Reviews

User-contributed reviews
Retrieving GoodReads reviews...
Retrieving DOGObooks reviews...

Tags

Be the first.
Confirm this request

You may have already requested this item. Please select Ok if you would like to proceed with this request anyway.

Linked Data


<http://www.worldcat.org/oclc/176878312>
library:oclcnum"176878312"
library:placeOfPublication
library:placeOfPublication
owl:sameAs<info:oclcnum/176878312>
rdf:typeschema:Book
rdfs:seeAlso
schema:about
schema:about
schema:about
schema:about
schema:about
schema:about
schema:about
schema:about
schema:about
schema:about
schema:about
schema:about
schema:about
schema:about
schema:about
schema:about
schema:about
schema:about
schema:about
schema:bookEdition"Electronic ed."
schema:bookFormatschema:EBook
schema:contributor
<http://viaf.org/viaf/128147403>
rdf:typeschema:Organization
schema:name"University of North Carolina at Chapel Hill. Documenting the American South (Project)"
schema:contributor
schema:contributor
schema:contributor
<http://viaf.org/viaf/148587154>
rdf:typeschema:Organization
schema:name"University of North Carolina at Chapel Hill. Library."
schema:creator
schema:datePublished"2006"
schema:description"Reflecting on her dedication to women's issues, Eulalie Salley, a suffragist from South Carolina, opens by discussing the reasons she believes the League of Women Voters (LWV) failed to remain influential after women gained the vote in 1920. She argues that though the LWV could have captured women's interests by supporting specific campaigns and candidates, their commitment to nonpartisanship made them seem irrelevant. Before the passage of the Nineteenth Amendment, suffragists played an active part in South Carolina's political system, and Salley explains how she and other reformers structured their organizations, who their key political allies were, and which women rose to leadership positions. When the South Carolina branch became more organized and influential, the national suffrage organization sent Lola Trax to Columbia to speak before the state legislature. When Trax implemented large publicity stunts to mobilize support, the local women found themselves open to unprecedented censure as other men and women called the femininity of the suffragists into question. Though Salley supported partisanship after gaining the vote, she disagreed with the women's alliance with the Temperance Movement, believing it cost them supporters. In 1915, Salley launched a successful real estate business. Though she encountered some resistance, she linked her activism to her business ventures and gained sales opportunities. She discusses how she balanced her work and family and reflects on whether hiring a nanny was a good decision. Salley describes her impressions of Jeannette Rankin's political and social activism. She also talks about meeting Rankin in 1970 as the two former colleagues relived their activist days."@en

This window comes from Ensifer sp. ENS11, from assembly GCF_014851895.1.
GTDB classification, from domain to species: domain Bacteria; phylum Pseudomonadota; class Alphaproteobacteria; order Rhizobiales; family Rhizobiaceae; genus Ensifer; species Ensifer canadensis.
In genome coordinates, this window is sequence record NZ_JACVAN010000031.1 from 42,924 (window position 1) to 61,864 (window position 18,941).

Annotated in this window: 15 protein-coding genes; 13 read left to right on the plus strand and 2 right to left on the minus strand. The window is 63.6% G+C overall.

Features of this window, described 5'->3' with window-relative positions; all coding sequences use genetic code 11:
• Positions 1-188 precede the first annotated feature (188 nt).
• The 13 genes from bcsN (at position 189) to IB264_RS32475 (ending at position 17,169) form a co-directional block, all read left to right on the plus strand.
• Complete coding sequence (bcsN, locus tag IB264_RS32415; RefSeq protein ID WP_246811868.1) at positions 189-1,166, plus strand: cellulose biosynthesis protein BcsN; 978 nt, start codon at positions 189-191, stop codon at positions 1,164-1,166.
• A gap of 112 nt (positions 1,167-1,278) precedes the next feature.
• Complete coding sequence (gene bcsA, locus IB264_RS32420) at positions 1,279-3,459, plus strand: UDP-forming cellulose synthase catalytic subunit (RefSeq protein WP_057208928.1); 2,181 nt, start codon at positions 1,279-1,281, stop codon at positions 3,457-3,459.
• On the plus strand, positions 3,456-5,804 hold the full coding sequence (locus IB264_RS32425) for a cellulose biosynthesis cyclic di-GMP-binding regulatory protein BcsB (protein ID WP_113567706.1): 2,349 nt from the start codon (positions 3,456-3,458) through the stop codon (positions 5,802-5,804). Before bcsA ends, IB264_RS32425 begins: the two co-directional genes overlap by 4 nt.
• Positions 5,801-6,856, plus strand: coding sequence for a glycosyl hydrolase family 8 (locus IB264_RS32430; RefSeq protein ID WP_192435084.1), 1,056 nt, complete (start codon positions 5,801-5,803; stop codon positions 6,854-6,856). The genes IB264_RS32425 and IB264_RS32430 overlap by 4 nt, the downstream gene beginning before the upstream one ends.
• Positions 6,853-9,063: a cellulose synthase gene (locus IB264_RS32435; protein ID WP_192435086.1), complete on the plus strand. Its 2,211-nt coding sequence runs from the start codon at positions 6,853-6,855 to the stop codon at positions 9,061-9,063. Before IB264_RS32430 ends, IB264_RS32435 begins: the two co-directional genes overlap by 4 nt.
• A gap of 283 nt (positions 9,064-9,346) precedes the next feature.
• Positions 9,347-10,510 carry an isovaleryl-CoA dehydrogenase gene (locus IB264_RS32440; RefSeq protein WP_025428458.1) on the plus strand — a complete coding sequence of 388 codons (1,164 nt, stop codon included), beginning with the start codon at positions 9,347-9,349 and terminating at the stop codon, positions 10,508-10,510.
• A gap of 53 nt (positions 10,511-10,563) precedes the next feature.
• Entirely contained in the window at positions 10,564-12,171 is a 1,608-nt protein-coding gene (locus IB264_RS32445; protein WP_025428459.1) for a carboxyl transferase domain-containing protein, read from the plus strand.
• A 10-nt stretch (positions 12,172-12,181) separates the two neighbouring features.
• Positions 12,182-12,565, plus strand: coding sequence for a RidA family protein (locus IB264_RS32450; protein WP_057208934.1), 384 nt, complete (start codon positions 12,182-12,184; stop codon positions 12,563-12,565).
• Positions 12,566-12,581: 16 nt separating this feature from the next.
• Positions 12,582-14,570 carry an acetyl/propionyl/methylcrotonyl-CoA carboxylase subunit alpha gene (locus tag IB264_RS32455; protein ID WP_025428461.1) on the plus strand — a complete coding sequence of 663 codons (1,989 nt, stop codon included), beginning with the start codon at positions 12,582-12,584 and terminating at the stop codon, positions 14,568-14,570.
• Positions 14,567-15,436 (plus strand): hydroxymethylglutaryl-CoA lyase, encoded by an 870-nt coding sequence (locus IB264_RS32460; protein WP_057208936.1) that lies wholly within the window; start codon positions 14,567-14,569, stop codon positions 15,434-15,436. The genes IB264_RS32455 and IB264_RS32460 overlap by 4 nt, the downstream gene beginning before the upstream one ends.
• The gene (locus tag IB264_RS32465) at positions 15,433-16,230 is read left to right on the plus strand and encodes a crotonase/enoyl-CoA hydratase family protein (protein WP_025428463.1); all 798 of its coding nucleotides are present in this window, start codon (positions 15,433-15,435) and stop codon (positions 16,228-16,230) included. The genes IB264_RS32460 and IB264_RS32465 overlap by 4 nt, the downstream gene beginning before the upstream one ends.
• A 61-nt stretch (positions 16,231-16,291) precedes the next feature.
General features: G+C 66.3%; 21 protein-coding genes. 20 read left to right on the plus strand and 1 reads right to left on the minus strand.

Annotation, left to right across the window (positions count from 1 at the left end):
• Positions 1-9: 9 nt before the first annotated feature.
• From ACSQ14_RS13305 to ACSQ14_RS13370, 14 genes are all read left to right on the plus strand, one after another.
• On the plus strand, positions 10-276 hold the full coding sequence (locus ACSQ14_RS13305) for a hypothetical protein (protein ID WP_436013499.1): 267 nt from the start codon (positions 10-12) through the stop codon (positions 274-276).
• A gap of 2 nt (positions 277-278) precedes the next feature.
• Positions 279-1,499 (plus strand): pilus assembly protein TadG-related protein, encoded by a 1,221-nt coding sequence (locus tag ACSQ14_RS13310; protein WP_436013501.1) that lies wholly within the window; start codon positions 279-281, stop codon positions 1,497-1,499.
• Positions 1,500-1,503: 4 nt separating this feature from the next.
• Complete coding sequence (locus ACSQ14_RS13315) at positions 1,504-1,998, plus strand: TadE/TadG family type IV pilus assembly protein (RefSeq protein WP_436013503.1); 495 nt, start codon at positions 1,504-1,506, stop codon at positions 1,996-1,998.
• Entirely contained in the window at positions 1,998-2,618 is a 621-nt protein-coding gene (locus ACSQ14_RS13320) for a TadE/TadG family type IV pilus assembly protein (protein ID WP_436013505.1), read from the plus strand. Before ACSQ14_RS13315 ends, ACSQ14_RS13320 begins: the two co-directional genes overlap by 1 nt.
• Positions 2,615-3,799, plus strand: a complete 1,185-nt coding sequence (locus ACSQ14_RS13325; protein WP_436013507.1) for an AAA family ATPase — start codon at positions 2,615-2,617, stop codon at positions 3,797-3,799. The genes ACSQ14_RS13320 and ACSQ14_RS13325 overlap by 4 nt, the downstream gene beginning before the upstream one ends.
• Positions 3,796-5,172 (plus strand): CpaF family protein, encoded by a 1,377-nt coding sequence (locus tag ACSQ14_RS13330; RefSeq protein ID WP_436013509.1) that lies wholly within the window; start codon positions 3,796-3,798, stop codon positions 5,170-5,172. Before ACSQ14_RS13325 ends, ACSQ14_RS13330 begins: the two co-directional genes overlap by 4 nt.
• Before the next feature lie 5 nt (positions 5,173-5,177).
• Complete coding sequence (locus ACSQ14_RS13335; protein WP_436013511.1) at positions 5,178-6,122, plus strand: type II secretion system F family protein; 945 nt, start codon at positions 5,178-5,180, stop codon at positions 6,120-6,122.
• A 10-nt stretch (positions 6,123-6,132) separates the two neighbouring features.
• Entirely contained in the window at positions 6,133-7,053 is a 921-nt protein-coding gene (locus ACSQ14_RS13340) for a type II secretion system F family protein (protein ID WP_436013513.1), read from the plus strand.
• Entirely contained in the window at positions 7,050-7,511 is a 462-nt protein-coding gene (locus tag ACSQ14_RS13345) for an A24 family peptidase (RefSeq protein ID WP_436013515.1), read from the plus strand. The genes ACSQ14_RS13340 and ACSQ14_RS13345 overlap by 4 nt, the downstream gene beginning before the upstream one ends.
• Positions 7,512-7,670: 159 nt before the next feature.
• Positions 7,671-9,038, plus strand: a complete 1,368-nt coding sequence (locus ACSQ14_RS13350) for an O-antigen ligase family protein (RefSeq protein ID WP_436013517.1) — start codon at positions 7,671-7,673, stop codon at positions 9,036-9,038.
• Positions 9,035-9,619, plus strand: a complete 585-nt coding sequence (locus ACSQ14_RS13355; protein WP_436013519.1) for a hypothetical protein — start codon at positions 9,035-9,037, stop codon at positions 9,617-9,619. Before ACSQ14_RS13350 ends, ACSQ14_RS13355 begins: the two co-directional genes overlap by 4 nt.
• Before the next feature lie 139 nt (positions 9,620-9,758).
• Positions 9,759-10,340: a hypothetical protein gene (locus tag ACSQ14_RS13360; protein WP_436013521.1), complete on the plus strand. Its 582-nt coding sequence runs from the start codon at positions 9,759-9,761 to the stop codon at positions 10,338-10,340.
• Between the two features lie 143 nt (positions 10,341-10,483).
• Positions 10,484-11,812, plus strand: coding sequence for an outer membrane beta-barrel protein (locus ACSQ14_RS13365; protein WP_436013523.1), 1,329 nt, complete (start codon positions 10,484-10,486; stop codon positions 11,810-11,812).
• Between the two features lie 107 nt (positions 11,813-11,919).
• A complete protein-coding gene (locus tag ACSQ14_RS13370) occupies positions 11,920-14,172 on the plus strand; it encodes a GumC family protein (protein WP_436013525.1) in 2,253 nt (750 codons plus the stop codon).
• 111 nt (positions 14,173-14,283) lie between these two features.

schema:exampleOfWork<http://worldcat.org/entity/work/id/115350475>
schema:genre"Oral histories."@en
schema:genre"Interviews"@en
schema:inLanguage"en"
schema:name"Interview with Eulalie Salley, September 15, 1973"@en
schema:name"Interview G-0054, Southern Oral History Program Collection (#4007)"@en
schema:name"Oral history interview with Eulalie Salley, September 15, 1973 interview G-0054, Southern Oral History Program Collection (#4007)."@en
schema:publisher
schema:url
schema:url<http://docsouth.unc.edu/sohp/G-0054/menu.html>

Content-negotiable representations

Close Window

Please sign in to WorldCat 

Don't have an account? You can easily create a free account.